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Investigation of early biomarkers for the diagnosis of acute kidney injury following ischaemia reperfusion injury in anaesthetised dogs

Davis, JenniferORCID: 0000-0002-7078-1645 (2021) Investigation of early biomarkers for the diagnosis of acute kidney injury following ischaemia reperfusion injury in anaesthetised dogs. PhD thesis, Murdoch University.

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Acute kidney injury (AKI) is a syndrome associated with high morbidity and mortality due to an abrupt decline in renal function. One of the most common causes of AKI in dogs is ischaemia reperfusion injury (IRI), as may occur during severe hypotension during anaesthesia. Favourable outcomes following AKI are more likely if therapeutic interventions are instigated early, within the first few hours of injury. Unfortunately, conventional diagnostic tests for AKI rely on markers of renal functional deterioration such as serum creatinine, that may change significantly until several days after the initial injury. Several protein biomarkers have been shown to be useful for the early diagnosis of AKI in animals and people. Multiplex assays for the simultaneous measurement of multiple renal biomarkers in canine samples have recently become available, representing a potentially efficient and cost-effective tool for investigators; however, there is limited data to support their reliable use in dogs. This thesis aimed to validate one of these multiplex assays for use with canine urine and blood, and then to document changes in urinary biomarker concentration alongside conventional diagnostic tests for AKI following ischaemia reperfusion injury in anaesthetised dogs.

An experimental model of IRI AKI was utilised in six male anaesthetised greyhounds by inducing 1-hour of renal ischaemia (severe hypotension induced by acute haemorrhage) and 2-hours of reperfusion (intravenous fluid resuscitation). Urine and blood collected before, and after IRI, was used to compare the performance of two commercial multiplex assays to validated enzyme-linked immunoassays (ELISA) for the measurement of five biomarkers: clusterin, cystatin C (CysC), kidney injury molecule-1, monocyte chemoattractant protein 1, and neutrophil gelatinase-associated lipocalin (NGAL). Subsequently, extensive analytical validation was performed on one of the multiplex assays for canine urine and serum. Additionally, reference intervals for the urinary biomarkers were established using a group of 110 healthy dogs. Finally, the experimental model was used to describe temporal changes in three urinary biomarkers, NGAL, CysC, and gamma-glutamyl transpeptidase (GGT), during 3-hours of IRI in six greyhounds. Biomarker changes were compared to renal histological lesions and conventional tests for AKI.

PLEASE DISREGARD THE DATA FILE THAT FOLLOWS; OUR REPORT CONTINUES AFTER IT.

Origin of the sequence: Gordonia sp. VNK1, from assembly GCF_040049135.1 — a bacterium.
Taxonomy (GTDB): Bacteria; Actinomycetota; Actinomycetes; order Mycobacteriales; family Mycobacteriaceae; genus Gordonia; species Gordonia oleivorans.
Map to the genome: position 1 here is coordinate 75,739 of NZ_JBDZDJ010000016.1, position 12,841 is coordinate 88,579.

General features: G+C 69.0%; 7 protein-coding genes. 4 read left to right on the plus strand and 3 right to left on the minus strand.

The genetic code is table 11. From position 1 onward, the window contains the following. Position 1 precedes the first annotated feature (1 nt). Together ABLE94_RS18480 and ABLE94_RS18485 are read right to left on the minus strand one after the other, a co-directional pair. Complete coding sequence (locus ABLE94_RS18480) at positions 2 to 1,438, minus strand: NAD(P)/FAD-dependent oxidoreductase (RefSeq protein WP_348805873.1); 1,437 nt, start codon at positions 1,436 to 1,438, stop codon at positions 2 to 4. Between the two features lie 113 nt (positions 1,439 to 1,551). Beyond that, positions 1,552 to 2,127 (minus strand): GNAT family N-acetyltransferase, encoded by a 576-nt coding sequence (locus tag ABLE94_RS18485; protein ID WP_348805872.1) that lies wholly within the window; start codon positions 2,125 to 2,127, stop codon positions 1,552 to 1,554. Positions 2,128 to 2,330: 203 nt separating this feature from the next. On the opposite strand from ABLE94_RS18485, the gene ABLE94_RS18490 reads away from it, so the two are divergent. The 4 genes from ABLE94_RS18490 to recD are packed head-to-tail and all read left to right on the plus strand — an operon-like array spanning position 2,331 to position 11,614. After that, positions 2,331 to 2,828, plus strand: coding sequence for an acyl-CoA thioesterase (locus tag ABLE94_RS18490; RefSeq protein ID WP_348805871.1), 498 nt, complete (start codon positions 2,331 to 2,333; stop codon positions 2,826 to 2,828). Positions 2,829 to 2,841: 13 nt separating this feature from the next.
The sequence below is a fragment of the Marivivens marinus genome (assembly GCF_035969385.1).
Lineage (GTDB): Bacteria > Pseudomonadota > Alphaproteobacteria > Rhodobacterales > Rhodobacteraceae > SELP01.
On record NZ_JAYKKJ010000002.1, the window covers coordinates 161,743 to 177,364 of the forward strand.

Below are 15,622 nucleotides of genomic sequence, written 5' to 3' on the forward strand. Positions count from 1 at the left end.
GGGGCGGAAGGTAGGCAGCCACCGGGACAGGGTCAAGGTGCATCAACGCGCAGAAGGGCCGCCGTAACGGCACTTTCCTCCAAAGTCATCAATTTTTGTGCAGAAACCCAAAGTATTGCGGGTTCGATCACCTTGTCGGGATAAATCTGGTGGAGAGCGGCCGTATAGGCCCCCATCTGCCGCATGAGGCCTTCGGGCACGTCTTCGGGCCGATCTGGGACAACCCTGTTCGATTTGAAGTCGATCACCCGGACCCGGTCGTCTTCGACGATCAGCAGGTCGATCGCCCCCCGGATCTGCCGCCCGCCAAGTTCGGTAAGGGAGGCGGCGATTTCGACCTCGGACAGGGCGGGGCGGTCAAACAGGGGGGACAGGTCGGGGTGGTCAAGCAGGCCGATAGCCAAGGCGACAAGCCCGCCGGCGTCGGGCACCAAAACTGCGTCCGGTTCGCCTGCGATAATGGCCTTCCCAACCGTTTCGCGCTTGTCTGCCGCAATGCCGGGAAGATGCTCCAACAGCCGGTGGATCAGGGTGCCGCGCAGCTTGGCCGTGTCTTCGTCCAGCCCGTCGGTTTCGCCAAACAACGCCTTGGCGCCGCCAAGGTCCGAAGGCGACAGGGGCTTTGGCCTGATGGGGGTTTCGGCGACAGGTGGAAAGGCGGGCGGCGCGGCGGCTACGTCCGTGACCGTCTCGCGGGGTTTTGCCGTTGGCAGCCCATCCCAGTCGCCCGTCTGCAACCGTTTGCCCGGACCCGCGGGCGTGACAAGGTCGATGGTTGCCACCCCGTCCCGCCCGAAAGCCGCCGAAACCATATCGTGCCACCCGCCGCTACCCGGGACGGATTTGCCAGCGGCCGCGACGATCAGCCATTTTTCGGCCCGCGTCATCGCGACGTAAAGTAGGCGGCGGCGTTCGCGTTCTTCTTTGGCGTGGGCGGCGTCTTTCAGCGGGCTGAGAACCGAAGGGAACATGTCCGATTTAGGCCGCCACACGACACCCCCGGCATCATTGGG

Ability of different biomarkers to detect AKI varied depending on the measurement platform used; only NGAL was significantly elevated following IRI with all assays investigated. The multiplex assay performed with acceptable accuracy and precision for the measurement of NGAL only, in both canine urine and serum. Clinically relevant urine concentrations of bilirubin, haemoglobin, and synthetic colloid solutions led to interference with measurement of all or some of the biomarkers. All biomarkers were stable in urine stored at 20 – 22oC for 2 hours, 4oC for 12 hours, or -20oC for 6 months. Despite serum creatinine remaining within a breed-specific reference interval in all dogs, urinary NGAL, CysC, and GGT concentrations, and urine protein-creatinine ratio were consistently elevated within 1-hour of IRI. The most likely origin for these changes is injured renal tubular cells, as histology revealed changes consistent with structural damage to proximal tubular cells.

The findings suggest that measurement of urinary NGAL, cystatin C, and GGT concentrations, and UPC, may allow for earlier identification and treatment of AKI in anaesthetised dogs. While the multiplex assay investigated was reliable only for the measurement of NGAL in canine urine and serum, urinary GGT concentration and UPC may be of particular use as they can be measured rapidly and reliably on standard biochemistry analysers. The results of these studies provide vital information to allow further investigation into the usefulness of these biomarkers to detect peri-operative AKI in a clinical setting, and for further research investigating the aetiology and prevention of perioperative IRI AKI in dogs.

Item Type: Thesis (PhD)
Murdoch Affiliation(s): Veterinary Medicine
Supervisor(s): Raisis, Anthea, Rossi, Gabriele, Miller, David, Cianciolo, R. and Hosgood, Giselle
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